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Suspected Avenues gang members charged with murder

December 16, 2008 |  1:05 pm

Two suspected Avenues gang members were charged today with capital murder in the shooting of Los Angeles County Sheriff’s Deputy Juan Abel Escalante outside his parents’ home.

Carlos Javier Velasquez, 24, the alleged gunman, and Guillermo Hernandez, 20, were charged with one count each of murder with the special circumstances that the murder was carried out to further a criminal street gang, making the two men eligible for the death penalty, prosecutors said.

Jane Robison, a District Attorney’s spokeswoman, said that prosecutors will decide later whether to pursue the death penalty in the Aug. 2 slaying. Velasquez also was charged with possession of a firearm by a felon.

The two men were arrested in the deputy’s shooting death Friday after months of investigation by a joint task force of LAPD robbery-homicide detectives, Los Angeles County Sheriff’s Department’s homicide bureau and members of the Los Angeles High Intensity Drug Trafficking Areas.

The two suspects are alleged members of the notorious Avenues gang, which has long feuded with the Cypress Park gang whose territory includes the northeast Los Angeles neighborhood where Escalante lived.

-- Richard Winton

Hernandez and Velasquez are scheduled to be arraigned this afternoon in downtown L.A. and are being held without bail.

Despite the suspects’ alleged gang affiliation, investigators still don’t know why Escalante was shot near the 3400 block of Thorpe Avenue on Aug. 2.

At Saturday’s news conference, police did not say whether the shooting was a random attack or Escalante was targeted.

"We are still seeking additional information," said Los Angeles Police Chief William J. Bratton on Saturday, adding that the investigation has been "very, very, very difficult."

He said police were aided by tipsters

There is still "an effort to search for additional suspects that may have been involved in the murder of Escalante," according to a police statement.

Early on, detectives wondered whether the shooting was related to Escalante’s job at the jail, where he guarded inmates that included members of the Mexican Mafia.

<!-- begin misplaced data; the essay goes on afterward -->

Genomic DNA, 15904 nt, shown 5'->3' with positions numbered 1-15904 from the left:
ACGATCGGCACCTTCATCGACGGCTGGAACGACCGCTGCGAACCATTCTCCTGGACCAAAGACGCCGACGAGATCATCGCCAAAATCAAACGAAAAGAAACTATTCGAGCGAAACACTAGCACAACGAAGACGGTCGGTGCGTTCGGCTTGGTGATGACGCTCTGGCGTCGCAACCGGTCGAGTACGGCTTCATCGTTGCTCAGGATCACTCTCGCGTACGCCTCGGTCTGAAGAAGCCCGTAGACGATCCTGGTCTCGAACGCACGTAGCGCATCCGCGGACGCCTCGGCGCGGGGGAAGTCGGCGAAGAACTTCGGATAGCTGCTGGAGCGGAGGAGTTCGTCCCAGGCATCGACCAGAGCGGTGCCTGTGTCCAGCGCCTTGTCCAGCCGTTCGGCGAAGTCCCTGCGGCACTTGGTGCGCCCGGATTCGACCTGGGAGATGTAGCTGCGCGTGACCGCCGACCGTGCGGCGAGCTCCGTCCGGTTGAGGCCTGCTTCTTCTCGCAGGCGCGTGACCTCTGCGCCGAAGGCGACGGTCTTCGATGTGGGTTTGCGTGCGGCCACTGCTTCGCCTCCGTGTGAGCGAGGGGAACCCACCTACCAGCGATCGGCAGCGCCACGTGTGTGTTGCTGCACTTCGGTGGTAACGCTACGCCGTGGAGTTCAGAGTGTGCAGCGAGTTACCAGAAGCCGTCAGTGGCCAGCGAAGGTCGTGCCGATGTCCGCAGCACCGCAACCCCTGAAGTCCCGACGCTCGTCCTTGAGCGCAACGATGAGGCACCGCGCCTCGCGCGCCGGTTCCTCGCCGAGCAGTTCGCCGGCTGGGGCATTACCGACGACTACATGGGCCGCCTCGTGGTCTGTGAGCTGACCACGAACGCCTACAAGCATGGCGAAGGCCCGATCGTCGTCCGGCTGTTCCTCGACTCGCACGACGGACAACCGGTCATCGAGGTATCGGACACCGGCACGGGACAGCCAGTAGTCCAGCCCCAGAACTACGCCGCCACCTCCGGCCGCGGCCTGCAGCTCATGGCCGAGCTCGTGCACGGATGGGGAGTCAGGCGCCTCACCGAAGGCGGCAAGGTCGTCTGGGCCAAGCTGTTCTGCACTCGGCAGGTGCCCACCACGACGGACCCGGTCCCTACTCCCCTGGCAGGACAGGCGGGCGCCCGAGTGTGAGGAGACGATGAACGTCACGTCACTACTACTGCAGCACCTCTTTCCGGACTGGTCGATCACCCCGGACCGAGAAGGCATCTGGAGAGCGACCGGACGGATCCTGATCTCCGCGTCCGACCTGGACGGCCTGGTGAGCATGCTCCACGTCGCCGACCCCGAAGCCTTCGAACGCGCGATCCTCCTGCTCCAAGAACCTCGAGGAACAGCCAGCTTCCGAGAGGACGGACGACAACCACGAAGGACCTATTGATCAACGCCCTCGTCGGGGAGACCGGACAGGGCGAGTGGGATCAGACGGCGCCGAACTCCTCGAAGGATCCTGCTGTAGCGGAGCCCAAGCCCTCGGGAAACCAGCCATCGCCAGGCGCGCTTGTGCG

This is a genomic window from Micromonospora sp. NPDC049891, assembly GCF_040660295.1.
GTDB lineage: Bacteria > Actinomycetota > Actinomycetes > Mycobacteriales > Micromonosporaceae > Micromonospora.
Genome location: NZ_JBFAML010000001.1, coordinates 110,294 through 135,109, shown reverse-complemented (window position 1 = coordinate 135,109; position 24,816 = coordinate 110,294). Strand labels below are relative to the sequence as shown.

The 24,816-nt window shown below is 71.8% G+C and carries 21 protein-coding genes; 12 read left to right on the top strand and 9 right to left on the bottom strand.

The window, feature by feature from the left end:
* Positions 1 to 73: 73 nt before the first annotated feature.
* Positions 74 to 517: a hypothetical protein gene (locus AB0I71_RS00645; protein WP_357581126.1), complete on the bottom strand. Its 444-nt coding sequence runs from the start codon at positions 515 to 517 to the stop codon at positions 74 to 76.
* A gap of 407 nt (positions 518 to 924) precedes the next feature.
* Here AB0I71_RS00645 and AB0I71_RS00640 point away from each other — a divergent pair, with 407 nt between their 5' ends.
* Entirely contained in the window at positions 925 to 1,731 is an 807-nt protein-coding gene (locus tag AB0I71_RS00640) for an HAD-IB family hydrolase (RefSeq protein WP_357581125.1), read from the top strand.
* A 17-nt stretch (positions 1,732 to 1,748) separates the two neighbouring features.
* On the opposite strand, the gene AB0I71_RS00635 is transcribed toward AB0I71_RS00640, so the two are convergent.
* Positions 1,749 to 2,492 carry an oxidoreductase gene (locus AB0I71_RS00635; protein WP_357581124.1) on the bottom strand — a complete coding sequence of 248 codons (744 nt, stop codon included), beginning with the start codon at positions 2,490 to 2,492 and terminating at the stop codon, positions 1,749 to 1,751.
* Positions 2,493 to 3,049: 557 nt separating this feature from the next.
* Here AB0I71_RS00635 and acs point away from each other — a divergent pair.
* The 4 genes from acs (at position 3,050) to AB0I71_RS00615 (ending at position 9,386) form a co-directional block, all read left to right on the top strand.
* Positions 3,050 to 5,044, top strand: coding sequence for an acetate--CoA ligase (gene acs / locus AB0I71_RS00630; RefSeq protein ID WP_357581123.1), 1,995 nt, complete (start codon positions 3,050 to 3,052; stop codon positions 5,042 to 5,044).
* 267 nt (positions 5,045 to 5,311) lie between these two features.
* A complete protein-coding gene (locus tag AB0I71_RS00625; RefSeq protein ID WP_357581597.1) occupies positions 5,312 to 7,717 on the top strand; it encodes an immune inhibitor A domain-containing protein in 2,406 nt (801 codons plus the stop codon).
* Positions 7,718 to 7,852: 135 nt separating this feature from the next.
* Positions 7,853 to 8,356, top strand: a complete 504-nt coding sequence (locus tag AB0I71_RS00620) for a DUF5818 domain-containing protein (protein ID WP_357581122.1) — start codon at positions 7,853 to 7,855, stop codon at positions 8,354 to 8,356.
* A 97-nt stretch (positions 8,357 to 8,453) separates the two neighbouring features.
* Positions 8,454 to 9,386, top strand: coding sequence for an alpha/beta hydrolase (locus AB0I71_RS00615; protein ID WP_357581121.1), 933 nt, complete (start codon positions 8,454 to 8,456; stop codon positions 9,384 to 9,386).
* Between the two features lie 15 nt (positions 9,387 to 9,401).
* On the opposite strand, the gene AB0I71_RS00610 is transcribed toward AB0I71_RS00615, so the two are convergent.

They also examined his personal life for possible clues. Then investigators considered a new scenario: that Escalante was killed by local gang members, perhaps by gunmen who did not know he was a law officer.

Bratton said investigators obtained a series of search and arrest warrants on Thursday and made the arrests the following day. Bratton asked for patience and said officials would be able to divulge more information after the case is filed with the Los Angeles County district attorney’s office this week.

The Cypress Park neighborhood where Escalante grew up had experienced a lull in gang violence in recent years until rival groups began violently feuding in January.

In February, a shooting outside an elementary school a few blocks from the Escalante family home sparked a fierce gun battle between gang members and police in neighboring Glassell Park.

The Avenues gang took root in the 1950s and derives its name from the avenues that cross Figueroa Street. It is among the most powerful gangs in the city and retains strong ties to the Mexican Mafia gang, known as the Eme, which is a dominant force in California prisons.

Escalante, 27, who worked at the Men’s Central jail guarding some of the county’s most dangerous inmates, was gunned down outside his parents’ Cypress Park home about 5:40 a.m. as he prepared to go to work.

He was adjusting a child’s car seat in a vehicle when he was shot in the back of the head. Celeste Escalante heard the gunfire, looked out her window and saw her husband lying on the ground.

Escalante was a 2 1/2 year-veteran of the sheriff’s department and had served in the U.S. Army Reserve. "When one of us is brutally killed, all of us grieve," Sheriff Lee Baca said at Saturday’s news conference.

"Hopefully, this will lift some of the pain that’s on your shoulders," Baca said, speaking to Celeste Escalante, who stood onstage with her two young sons, daughter and in-laws.

Early on, detectives wondered whether the shooting was related to Escalante’s job at the jail, where he guarded inmates that included members of the Mexican Mafia.

In November, police announced a $95,000 reward for anyone with information leading to a prosecution in the deputy’s killing. He and his family had been living with his parents while waiting to move into a new Pomona home.

Late last month, Celeste Escalante pleaded for witnesses to come forward. Escalante was the eldest son of immigrant parents from the Mexican state of Yucatan; his mother worked at a candy store and his father was a construction laborer.

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